Review: Tick to the Tock

Recap: Picture this: you’re 22-years-old and you learn you only have a few months left to live. What would you do? Where would you go? Who would you see? These are the questions Dante King must answer. After suffering from headaches for months, he sees his doctor only to learn he has a rare, inoperable brain tumor. As it would happen to anyone, the news comes as a complete shock. But at such a young age, Dante is overwhelmed by the decisions he has to make. Ultimately, he decides it’s not worth fighting the tumor. Doctor appointment after appointment after appointment make it clear that his chances of survival are minimal.

So he decides to live life to the fullest — taking a trip around the world, visiting the places he’s never seen but has always wanted to. Neglecting to ask his friends to join him doesn’t keep them from coming, and suddenly he and his three closest friends — Wil, Ethan, and girlfriend Danii — are seeing the world together. But for Dante, this is not just a journey to foreign cities; it’s a journey to come to peace with what’s happening to him.

Analysis: This is one of the rare novels that’s not read to find out how the story ends. We know from the onset that it will result in Dante succumbing to his deadly tumor. This is a story worth reading for the journey, both external and internal. As someone in her mid-twenties, I couldn’t help but ask myself what would I do if this happened to me? Though rare, Dante’s health issue is one that could happen to anyone. The realness of this plot is chilling and just as dreadful for the reader as it is for Dante.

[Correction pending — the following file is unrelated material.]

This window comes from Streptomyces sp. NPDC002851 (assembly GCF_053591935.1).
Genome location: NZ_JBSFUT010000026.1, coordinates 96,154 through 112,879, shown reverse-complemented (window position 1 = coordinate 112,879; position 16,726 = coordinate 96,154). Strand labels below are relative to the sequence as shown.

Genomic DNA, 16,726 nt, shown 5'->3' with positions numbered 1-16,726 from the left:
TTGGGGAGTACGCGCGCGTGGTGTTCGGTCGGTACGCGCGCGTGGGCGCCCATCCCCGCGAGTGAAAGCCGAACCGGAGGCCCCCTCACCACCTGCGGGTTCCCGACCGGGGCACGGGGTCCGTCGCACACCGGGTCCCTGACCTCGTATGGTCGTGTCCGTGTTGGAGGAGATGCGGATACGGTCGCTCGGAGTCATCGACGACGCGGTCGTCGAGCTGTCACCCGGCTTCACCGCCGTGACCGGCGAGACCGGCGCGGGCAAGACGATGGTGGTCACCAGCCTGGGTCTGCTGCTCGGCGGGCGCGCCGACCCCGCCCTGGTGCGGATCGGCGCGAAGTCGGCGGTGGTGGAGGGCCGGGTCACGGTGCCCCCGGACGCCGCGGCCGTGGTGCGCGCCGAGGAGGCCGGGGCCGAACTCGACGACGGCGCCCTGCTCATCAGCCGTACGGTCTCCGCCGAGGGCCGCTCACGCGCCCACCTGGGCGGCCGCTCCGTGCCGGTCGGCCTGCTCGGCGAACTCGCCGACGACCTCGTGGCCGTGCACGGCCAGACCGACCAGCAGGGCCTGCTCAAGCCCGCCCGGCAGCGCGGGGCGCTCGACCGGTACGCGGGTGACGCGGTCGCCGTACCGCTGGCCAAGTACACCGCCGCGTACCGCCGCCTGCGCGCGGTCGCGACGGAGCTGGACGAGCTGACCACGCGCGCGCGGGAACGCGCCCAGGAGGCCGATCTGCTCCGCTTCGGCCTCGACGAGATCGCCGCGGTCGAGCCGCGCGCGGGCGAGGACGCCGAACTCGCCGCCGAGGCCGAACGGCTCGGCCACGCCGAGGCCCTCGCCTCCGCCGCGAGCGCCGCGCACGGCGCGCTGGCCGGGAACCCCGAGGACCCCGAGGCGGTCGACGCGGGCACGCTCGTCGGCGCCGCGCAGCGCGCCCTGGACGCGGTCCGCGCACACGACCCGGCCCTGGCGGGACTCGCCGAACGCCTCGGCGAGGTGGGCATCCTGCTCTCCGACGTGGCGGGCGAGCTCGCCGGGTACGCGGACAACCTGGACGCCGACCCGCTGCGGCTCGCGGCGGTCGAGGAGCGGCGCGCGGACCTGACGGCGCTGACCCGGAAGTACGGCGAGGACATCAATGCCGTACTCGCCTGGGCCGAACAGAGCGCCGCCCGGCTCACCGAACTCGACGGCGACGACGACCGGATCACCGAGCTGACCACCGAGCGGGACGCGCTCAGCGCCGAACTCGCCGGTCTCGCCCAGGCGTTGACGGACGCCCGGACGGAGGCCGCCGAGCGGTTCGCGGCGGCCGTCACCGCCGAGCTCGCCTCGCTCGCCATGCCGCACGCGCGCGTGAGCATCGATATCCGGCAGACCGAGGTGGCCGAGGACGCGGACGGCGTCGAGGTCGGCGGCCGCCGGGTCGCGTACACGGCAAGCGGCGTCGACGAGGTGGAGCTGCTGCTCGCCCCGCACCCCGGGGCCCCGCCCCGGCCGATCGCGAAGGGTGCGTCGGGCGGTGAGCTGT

Author Matthew Turner does a great job using his words to paint pictures of the cities Dante visits. Dante watching the sunrise in the desert. The warm Christmas in Australia. His breathtaking skydiving jump. But along the way, there’s a lot of dialogue between Dante and his girlfriend and close friends. None of them knows how to deal with the situation. Turner uses these conversations to show how each character is feeling. The dialogue certainly helps to move the book along. The novel would drag if it solely consisted of descriptions of cities and thoughts. That said, there are times where it feels like everyone is overly sentimental, constantly talking about their feelings. But placing myself in any of the characters’ positions, I found myself thinking, wouldn’t I do the same?

MVP: Dante’s friends — Wil, Ethan, and Danii. It’s hard to do what any of these characters did. To leave their lives and travel with their sick friend for months is a serious undertaking, especially when it also means caring for their friend. But to do it at such a young age is commendable and shows a lot of maturity.

Get TICK to the TOCK in paperback for $8.97.

Or on the Kindle for just $3.99.

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